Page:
Protesters hold a banner during a rally in Athens, Thursday, Dec. 8, 2016. A nationwide 24-hour general strike called by unions against austerity measures disrupted public services across Greece on, while thousands marched in protest in central Athens. (AP/Yorgos Karahalis)

As far as we are concerned, we do not really care about the strict or non-strict punishment of Georgiou, who is now a pensioner of the IMF. What interests us is to prove his guilt and thereby to remove the injustice that has been committed against Greece through the false inflation of the public debt and deficit of 2009, and also prove the criminal involvement of the European Commission and Eurostat. This will only be done when the case is referred to an open court hearing, in which Eurostat and Georgiou will have to be present, in order to testify under oath whether or not they have falsely inflated the statistical figures of Greece, and the reasons for doing so.

I do not know when and if this will happen, and how many battles we have to give from now on in order to achieve this. Some tell us that there’s no point in continuing to fight, as it seems that with such a front of support for Georgiou by strong decision-making centers, the battle has already been won against us. We reply by saying that if we stop fighting, there will simply be no other battle — something we don’t want, because let’s not forget what Bertolt Brecht said once: “He who fights, can lose. He who doesn’t fight, has already lost.”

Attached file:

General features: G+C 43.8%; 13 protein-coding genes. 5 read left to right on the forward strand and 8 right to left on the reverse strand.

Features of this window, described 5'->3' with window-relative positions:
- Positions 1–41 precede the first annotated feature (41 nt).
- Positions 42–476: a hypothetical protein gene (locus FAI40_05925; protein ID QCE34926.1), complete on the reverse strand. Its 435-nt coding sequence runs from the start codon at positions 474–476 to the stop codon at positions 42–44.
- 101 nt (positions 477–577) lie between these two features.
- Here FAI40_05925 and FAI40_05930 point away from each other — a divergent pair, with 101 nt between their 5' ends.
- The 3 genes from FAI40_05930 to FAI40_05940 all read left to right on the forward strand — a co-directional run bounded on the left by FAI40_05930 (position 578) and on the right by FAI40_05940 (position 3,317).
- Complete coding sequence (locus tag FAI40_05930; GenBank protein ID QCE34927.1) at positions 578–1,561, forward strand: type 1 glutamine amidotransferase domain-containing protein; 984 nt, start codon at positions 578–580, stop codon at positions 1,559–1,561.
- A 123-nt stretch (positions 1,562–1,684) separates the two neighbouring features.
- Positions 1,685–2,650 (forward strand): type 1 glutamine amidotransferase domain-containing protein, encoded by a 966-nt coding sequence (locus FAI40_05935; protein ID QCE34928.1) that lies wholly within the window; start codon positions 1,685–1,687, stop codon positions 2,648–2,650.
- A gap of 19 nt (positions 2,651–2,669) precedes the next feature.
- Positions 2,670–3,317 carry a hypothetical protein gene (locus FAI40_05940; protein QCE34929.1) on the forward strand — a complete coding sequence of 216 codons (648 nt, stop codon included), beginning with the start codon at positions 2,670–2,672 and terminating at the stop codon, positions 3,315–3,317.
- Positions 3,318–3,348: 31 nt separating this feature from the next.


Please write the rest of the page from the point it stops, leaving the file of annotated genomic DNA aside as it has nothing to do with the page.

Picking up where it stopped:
MPN: Looking at the situation in Greece today and the economic claims that are being made by the Greek government — that the country has returned to economic growth, that Greece has turned a corner — do you believe that the Greek statistical figures today are credible, or are they perhaps still being manipulated?

NL: Unfortunately, the statistical figures have already been exploited by any government in power so far in Greece. We have seen this happen with the alchemies of swaps in order to get into the Eurozone. By the way, I wish that we had never gotten into the Eurozone in the first place! Our economy was not in a position to handle such a strong and competitive currency. We saw another exploitation of the statistical figures, of the deficit, this time. They became the reason for an economic crisis of the past seven years.